Iran Lobby Silent on Rising Executions
By Staff Writer
Iran is the world leader in terms of execution per capita and execution of juveniles, but especially frequent are the public hangings of political, ethnic and religious prisoners from a construction crane.
Recently, they have increased their execution rates in response to widespread domestic protests, international pressure and returning US sanctions, which all mean that the mullahs are losing control and facing an economic crisis, brought on by decades of mismanagement and corruption, which has seen the currency dropped 70% against the dollar and led to inflation.
The latest example was the execution of Vahid Mazloumin, also known as the “Sultan of Coins”, a gold dealer who was accused by Iranian authorities of contributing to dramatic price rises by hoarding gold, which was a warning to Iranian merchants and businesses against undermining the Iranian Regime’s policies. He was sentenced to death in October, while his assistant, Mohammad Esmail Qassemi, was hanged last week on similar charges.
According to the state-run Fars news agency, Mazloumin didn’t hold a permit to trade gold and foreign currency and had created the largest illegal network in his area, amassing about 2 tons of gold coins and instructing his team to corner the gold coin market to resell at higher prices. Now, we don’t know how much of the Regime accusations are correct, but what we do know is that these sort of crimes should not carry the death sentence. In fact, it’s a violation of international law.
The real reason that the Regime has targeted these men and other people accused of “disrupting the economy” is not to punish those responsible for the crisis – that is the fault of the mullahs – but to scare the public into submission and present the false message that everything is fine.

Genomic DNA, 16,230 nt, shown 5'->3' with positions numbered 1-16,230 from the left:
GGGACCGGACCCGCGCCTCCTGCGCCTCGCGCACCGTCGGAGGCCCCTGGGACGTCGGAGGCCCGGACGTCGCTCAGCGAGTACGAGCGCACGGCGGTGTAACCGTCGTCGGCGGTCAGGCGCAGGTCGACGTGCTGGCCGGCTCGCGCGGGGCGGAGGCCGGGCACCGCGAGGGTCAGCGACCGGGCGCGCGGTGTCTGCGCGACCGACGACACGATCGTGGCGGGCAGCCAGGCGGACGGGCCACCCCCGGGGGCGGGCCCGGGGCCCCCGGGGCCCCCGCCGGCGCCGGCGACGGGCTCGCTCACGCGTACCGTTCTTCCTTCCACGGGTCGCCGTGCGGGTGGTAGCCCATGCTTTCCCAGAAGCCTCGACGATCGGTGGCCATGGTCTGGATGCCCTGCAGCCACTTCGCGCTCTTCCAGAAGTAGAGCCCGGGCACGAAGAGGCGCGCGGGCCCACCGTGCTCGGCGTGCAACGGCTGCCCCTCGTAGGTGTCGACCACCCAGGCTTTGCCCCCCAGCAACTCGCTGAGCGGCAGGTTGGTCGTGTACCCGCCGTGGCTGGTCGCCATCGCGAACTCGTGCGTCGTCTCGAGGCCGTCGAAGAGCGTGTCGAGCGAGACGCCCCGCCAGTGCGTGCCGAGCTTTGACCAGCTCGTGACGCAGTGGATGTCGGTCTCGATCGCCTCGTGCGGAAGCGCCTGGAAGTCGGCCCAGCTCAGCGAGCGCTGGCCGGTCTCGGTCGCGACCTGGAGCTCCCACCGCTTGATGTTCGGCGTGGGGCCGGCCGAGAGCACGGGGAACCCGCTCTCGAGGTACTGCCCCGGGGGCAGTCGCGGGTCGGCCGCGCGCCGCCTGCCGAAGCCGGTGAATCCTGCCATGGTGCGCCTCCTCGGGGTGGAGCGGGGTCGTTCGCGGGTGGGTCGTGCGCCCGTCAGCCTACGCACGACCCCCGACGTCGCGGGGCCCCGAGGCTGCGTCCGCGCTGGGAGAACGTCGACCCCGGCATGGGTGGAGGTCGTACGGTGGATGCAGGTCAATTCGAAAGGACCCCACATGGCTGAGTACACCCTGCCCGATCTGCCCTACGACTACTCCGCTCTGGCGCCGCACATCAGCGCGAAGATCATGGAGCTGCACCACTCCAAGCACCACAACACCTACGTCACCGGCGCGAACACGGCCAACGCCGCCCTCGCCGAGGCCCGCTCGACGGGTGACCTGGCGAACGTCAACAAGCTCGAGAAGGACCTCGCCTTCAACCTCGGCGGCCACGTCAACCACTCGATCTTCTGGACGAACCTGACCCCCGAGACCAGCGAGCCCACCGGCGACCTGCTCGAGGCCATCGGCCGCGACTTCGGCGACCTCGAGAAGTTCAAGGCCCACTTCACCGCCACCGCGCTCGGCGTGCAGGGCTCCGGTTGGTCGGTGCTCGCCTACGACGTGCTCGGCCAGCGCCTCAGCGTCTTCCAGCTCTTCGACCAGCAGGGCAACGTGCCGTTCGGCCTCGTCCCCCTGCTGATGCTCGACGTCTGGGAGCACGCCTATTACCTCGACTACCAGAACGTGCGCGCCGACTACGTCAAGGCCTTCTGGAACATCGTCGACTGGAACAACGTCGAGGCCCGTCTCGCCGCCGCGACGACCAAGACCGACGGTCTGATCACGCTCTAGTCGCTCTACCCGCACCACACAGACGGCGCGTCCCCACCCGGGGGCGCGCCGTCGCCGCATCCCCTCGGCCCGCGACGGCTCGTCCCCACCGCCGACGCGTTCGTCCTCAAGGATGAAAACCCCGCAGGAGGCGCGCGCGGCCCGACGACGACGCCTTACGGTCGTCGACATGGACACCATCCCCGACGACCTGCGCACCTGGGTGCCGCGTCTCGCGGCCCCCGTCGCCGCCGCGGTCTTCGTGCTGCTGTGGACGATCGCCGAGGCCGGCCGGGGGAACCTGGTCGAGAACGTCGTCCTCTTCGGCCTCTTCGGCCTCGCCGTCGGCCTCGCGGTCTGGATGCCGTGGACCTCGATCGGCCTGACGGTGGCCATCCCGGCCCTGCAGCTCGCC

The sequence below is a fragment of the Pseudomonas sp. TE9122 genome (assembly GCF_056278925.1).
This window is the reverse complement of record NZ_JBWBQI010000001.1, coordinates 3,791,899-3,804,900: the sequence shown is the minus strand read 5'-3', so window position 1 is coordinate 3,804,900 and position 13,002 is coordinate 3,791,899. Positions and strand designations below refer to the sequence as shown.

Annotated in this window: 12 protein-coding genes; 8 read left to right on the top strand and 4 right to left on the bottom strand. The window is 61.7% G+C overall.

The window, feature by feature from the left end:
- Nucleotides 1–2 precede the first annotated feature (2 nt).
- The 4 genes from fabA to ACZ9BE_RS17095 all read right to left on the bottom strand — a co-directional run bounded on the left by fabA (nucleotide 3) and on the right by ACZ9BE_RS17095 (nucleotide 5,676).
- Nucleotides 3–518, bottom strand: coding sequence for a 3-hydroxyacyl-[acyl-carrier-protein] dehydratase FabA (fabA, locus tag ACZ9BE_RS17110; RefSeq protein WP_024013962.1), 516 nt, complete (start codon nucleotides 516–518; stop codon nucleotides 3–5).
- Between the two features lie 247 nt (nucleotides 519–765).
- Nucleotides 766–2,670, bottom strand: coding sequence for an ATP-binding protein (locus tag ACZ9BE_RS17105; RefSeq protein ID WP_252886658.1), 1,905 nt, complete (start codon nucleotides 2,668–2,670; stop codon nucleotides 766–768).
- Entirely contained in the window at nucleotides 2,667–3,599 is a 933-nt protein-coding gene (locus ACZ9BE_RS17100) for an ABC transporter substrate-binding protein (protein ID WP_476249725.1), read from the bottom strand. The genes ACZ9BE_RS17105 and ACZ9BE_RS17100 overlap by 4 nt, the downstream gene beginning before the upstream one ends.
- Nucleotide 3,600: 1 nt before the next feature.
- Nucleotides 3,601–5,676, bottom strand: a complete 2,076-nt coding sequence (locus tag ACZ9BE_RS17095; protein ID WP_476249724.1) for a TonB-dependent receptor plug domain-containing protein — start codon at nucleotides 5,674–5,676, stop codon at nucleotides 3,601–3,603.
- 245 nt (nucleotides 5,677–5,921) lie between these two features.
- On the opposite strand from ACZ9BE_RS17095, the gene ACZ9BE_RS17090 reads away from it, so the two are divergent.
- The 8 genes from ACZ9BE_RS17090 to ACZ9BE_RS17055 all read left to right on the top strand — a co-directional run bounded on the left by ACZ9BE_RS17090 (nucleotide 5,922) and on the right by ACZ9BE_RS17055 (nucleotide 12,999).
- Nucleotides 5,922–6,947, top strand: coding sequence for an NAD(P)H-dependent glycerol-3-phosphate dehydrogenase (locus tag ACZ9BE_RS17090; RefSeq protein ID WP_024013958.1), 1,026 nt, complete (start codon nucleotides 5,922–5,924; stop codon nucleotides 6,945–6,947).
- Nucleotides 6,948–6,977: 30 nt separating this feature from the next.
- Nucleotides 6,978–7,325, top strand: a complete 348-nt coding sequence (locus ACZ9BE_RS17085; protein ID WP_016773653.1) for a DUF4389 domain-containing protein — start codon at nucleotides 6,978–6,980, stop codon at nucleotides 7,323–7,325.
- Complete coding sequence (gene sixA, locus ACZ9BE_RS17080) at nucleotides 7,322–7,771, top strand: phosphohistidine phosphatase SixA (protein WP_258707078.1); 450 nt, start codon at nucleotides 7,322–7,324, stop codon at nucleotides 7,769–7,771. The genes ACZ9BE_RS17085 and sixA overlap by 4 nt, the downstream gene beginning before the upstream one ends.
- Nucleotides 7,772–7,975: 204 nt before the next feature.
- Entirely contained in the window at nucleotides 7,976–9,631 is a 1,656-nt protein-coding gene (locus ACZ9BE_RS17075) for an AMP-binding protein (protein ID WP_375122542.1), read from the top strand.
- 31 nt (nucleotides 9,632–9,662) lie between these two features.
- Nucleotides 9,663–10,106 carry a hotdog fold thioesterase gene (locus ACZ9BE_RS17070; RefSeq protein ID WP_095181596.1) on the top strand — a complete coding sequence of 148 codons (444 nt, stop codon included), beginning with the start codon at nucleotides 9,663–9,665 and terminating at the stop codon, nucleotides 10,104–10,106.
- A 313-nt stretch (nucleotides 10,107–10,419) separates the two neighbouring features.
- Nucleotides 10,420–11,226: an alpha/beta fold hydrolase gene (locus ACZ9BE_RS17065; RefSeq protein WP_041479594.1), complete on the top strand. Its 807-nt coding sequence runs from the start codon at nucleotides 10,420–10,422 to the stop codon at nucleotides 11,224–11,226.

Just last week, 130 illegal currency traders were arrested in large-scale raids by the security forces and they may well receive the same treatment, which is to peg vague national security charges onto economic trials, according to the Independent.
Mazloumin’s trial and subsequent execution received harsh criticism from human rights groups who have long pointed out that Iran uses “kangaroo trials” to imprison large numbers of Iranians and dual-nationals, with Amnesty Internation calling the trial “grossly unfair”.
Hadi Ghaemi, executive director of the Center for Human Rights in Iran, said: “Iran’s hanging of people who have been convicted in courts without a fair trial is a blatant violation of the law.”
One group that has remained surprisingly silent though is the Iran Lobby, who supposedly advocate on behalf of the Iranian people, but really just promote the Regime’s view.
Laura Carnahan wrote: “What is notable with these new executions was the silence coming from the Iran lobby, especially groups such as the National Iranian American Council which ostensibly is supposed to advocate for the better treatment of Iranians. It’s too bad that doesn’t seem to apply to those who actions undermine the regime’s efforts to stay in power.”